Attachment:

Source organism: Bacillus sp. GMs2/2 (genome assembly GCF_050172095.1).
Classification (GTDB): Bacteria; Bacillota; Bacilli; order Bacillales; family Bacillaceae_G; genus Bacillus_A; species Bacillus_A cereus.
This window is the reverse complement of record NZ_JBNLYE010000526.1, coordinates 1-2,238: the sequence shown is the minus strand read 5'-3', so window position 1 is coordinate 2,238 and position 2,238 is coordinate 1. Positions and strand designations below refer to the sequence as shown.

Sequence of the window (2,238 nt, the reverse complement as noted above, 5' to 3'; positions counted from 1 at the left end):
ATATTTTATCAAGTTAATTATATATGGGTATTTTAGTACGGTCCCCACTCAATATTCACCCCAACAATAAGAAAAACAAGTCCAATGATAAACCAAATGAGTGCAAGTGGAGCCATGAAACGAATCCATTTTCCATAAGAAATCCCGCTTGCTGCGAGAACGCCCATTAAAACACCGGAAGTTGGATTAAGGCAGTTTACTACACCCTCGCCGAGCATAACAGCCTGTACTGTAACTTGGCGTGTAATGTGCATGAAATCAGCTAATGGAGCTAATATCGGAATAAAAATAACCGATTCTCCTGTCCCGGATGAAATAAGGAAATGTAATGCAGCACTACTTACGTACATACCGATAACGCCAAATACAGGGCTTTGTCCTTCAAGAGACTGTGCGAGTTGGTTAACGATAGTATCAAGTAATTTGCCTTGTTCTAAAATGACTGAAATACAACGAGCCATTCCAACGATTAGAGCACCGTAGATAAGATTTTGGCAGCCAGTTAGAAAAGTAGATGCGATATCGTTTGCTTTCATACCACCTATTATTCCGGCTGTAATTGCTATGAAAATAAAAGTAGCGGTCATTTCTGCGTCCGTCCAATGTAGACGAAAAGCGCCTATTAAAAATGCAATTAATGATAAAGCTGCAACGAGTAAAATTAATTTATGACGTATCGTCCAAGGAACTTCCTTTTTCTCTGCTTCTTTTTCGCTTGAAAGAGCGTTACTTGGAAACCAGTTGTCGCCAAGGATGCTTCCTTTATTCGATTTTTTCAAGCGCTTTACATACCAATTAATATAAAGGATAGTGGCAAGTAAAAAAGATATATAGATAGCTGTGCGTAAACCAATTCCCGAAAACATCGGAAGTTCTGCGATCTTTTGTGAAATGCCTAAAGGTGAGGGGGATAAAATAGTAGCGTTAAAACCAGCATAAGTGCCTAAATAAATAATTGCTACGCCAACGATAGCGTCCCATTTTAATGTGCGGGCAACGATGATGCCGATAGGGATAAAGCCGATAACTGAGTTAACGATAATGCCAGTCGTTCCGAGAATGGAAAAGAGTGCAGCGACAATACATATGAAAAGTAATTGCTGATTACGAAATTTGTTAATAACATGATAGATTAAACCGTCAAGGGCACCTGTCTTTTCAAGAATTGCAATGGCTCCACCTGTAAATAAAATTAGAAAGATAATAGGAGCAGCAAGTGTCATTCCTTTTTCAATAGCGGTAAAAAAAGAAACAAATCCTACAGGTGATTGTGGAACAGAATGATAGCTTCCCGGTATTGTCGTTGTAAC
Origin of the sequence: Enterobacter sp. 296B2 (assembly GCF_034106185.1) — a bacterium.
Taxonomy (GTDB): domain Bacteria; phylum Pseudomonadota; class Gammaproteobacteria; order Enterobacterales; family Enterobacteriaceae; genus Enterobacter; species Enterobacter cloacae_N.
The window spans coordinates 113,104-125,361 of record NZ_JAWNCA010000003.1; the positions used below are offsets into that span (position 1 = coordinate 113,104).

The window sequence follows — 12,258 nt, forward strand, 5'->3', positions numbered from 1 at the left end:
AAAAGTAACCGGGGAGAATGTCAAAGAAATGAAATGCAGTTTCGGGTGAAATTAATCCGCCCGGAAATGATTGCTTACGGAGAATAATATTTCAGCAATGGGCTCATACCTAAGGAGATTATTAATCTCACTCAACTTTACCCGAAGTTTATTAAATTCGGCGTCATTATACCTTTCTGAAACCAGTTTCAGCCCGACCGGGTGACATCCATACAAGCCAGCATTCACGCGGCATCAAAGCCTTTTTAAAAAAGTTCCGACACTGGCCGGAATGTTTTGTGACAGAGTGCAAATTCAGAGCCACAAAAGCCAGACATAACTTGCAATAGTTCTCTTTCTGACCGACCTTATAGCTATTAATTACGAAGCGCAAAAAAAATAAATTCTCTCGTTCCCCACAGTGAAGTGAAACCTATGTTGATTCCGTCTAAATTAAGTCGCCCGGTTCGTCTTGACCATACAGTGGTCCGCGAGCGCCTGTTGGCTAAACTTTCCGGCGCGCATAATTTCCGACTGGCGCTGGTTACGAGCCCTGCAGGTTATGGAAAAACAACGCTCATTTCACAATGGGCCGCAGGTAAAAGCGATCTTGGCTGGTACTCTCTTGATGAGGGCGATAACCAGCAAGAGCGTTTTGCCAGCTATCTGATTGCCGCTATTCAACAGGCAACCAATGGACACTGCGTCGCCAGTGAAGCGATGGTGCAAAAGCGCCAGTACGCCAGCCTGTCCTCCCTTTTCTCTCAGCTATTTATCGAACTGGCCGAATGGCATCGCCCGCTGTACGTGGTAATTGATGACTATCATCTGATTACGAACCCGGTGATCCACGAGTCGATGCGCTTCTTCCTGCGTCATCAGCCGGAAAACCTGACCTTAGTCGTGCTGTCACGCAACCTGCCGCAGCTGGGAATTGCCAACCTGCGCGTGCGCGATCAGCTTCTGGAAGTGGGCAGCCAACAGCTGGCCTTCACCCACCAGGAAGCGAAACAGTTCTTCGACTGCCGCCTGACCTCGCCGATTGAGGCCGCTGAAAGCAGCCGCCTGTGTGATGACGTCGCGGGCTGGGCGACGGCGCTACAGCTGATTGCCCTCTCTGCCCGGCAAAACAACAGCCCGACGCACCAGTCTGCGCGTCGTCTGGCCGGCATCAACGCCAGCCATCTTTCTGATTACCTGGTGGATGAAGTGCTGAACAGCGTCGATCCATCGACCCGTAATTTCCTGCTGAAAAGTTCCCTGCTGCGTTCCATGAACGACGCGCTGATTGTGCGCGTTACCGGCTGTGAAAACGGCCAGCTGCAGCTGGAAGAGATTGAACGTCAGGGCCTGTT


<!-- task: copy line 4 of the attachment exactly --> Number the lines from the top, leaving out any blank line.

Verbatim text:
Sequence of the window (2,238 nt, the reverse complement as noted above, 5' to 3'; positions counted from 1 at the left end):